DEPARTMENT OF MATHEMATICAL
& STATISTICAL SCIENCES

UNIVERSITY
OF ALBERTA

**MATHEMATICAL BIOLOGY SEMINAR**

MONDAY SEPTEMBER 8, 2003.

3:00-4:00 p.m.

CAB 657

**Dr. Frithjof Lutscher**

**Department of Mathematics and Statistical Sciences
University of Alberta**

Abstract: The term "drift paradox" arose in the
ecology of populations in rivers and streams. It describes the surprising observation
that individuals such as aquatic insects, which are subject to downstream
advection, can persist in upper reaches of the stream.

In this talk, we present a general model for populations
subject to unidirectional flow. The model has the form of an
integrodifferential equation, i.e., movement of individuals is modeled by
integration with respect to a dispersal kernel. We derive an appropriate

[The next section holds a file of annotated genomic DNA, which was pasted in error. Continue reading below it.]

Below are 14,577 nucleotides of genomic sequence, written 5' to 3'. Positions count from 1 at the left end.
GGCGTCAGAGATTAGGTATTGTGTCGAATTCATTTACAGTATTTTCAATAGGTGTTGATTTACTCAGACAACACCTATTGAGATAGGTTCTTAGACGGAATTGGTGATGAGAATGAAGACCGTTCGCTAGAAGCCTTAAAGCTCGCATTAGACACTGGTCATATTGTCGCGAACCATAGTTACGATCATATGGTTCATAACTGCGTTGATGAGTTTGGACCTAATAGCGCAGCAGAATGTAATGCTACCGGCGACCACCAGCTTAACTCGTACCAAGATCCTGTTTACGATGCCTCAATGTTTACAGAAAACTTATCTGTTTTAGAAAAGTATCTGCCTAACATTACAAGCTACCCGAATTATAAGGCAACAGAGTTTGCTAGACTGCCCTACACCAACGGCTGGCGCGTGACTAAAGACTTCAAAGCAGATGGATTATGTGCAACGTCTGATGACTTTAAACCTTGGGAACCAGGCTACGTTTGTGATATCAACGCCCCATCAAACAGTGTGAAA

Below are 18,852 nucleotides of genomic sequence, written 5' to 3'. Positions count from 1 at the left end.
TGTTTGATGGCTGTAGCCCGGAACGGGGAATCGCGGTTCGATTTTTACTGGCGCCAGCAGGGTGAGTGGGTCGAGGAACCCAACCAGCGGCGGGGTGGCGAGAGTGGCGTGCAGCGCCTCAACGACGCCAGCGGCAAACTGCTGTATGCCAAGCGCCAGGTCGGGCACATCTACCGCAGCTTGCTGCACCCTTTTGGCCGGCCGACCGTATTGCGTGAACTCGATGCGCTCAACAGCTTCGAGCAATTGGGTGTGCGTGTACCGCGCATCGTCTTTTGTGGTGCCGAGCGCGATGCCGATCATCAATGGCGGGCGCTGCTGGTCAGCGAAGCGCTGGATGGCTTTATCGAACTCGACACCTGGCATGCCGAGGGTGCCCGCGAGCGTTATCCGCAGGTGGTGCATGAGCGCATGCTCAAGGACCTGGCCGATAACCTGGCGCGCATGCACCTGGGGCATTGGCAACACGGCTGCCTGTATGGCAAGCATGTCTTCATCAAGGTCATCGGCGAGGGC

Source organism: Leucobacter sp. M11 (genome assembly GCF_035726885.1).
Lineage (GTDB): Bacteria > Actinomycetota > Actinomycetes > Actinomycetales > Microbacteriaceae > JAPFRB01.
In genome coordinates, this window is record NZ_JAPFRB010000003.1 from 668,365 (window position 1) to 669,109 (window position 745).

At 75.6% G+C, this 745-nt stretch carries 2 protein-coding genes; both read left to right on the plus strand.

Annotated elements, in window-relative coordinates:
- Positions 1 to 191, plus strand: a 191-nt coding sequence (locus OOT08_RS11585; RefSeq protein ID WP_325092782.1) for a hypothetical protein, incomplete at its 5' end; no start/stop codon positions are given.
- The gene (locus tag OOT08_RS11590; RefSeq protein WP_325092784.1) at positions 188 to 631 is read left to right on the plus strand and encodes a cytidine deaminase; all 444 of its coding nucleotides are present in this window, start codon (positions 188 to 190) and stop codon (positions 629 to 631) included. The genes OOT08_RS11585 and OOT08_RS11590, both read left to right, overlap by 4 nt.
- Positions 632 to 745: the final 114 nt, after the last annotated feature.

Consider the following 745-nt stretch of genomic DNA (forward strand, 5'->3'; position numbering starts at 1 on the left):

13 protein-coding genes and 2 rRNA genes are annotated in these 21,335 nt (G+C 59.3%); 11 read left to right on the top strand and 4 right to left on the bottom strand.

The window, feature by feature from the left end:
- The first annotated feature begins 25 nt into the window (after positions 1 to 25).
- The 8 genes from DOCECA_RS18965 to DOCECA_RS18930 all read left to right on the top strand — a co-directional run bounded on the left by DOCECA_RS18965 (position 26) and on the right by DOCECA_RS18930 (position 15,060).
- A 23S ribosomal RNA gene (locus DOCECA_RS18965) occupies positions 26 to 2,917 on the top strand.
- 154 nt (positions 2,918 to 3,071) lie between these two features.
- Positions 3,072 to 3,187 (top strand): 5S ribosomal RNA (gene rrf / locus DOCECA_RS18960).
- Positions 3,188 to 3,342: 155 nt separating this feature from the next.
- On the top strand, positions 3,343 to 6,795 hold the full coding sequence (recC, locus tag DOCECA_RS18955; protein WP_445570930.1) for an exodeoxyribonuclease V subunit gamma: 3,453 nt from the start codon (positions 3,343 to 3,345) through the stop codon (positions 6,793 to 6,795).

dispersal kernel from a mechanistic movement model. We explore how the critical
domain size depends on the advection velocity and find two possible
explanations of the drift paradox. Then we determine the spread speed of the
population in the direction with and against the advection. We show that the
two ecologically relevant quantities "critical domain size" and
"spread speed", which have been studied separately so far, are
closely related in systems which unidirectional flow.